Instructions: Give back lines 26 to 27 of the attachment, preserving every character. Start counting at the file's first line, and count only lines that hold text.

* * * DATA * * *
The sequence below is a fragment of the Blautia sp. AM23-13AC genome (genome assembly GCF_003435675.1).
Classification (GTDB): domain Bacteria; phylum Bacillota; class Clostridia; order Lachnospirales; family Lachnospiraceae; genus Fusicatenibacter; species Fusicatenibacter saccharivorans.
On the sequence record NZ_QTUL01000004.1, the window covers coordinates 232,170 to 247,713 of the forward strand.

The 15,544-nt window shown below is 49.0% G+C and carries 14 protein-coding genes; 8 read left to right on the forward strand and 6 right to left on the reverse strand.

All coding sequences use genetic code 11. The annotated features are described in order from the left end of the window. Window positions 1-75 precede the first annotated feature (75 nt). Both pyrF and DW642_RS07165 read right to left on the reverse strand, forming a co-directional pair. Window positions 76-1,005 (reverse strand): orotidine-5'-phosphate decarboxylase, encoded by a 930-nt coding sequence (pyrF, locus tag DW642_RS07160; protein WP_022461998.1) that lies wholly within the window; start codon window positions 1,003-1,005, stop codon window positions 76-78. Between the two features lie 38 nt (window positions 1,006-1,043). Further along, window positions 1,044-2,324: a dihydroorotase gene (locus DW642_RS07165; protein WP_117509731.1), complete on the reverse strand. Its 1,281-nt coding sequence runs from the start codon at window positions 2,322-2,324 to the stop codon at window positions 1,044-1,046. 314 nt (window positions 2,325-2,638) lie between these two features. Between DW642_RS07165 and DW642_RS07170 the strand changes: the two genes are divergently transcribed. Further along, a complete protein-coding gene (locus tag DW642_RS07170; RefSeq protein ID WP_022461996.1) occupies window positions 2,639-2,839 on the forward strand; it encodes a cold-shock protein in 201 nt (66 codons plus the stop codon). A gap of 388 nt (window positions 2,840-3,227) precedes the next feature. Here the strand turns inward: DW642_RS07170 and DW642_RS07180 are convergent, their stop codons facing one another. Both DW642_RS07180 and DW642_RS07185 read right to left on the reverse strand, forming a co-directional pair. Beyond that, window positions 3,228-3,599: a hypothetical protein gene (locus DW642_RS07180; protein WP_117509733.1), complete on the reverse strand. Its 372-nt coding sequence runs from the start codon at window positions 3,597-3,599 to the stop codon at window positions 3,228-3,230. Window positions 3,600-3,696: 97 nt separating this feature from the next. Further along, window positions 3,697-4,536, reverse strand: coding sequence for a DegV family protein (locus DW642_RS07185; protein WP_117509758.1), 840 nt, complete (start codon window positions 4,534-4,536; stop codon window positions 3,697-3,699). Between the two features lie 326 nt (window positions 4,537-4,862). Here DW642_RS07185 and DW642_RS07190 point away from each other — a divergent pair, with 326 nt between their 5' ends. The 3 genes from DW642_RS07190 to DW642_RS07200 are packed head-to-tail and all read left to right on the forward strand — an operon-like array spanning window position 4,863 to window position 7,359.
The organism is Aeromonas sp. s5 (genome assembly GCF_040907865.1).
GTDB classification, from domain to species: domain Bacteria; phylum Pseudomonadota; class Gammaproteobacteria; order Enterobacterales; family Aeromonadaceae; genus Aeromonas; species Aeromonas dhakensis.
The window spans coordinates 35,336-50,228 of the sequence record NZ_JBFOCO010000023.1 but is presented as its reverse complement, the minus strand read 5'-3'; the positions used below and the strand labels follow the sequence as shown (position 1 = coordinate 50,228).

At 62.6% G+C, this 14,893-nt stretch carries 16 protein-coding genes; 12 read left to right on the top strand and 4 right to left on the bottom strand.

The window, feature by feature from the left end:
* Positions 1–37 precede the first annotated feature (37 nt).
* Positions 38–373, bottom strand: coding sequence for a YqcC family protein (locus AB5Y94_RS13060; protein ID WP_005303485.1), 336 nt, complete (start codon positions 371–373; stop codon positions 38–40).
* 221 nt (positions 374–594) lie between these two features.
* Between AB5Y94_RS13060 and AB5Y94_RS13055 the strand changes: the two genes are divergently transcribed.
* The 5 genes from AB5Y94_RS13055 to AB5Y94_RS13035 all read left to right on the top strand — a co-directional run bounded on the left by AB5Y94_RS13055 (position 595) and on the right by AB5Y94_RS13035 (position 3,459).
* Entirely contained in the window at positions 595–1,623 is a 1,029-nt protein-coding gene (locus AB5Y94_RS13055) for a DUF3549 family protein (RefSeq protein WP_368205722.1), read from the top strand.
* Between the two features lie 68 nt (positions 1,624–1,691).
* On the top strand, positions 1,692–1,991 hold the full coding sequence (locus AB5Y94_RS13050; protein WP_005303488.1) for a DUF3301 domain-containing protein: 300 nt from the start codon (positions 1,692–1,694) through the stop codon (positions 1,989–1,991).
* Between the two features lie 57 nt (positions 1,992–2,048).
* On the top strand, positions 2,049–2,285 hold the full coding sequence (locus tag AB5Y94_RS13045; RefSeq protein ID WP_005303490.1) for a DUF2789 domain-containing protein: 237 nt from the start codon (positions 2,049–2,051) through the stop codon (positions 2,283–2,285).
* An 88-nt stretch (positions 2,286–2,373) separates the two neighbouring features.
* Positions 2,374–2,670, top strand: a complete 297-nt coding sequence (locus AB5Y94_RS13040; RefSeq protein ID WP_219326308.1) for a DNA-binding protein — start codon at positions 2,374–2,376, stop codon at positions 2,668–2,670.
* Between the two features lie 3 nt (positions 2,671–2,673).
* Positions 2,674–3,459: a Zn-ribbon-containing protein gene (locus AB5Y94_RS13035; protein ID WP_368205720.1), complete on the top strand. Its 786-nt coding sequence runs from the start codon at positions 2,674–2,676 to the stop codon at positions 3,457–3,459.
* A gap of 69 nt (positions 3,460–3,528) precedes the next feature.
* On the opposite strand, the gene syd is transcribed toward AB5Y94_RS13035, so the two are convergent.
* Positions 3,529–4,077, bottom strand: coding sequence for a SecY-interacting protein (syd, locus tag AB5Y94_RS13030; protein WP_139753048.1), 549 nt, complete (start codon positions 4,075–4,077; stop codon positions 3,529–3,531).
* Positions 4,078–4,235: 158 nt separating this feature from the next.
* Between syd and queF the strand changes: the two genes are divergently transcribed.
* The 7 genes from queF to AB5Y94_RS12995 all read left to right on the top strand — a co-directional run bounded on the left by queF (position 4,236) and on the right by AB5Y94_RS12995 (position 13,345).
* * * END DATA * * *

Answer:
* On the opposite strand, the gene syd is transcribed toward AB5Y94_RS13035, so the two are convergent.
* Positions 3,529–4,077, bottom strand: coding sequence for a SecY-interacting protein (syd, locus tag AB5Y94_RS13030; protein WP_139753048.1), 549 nt, complete (start codon positions 4,075–4,077; stop codon positions 3,529–3,531).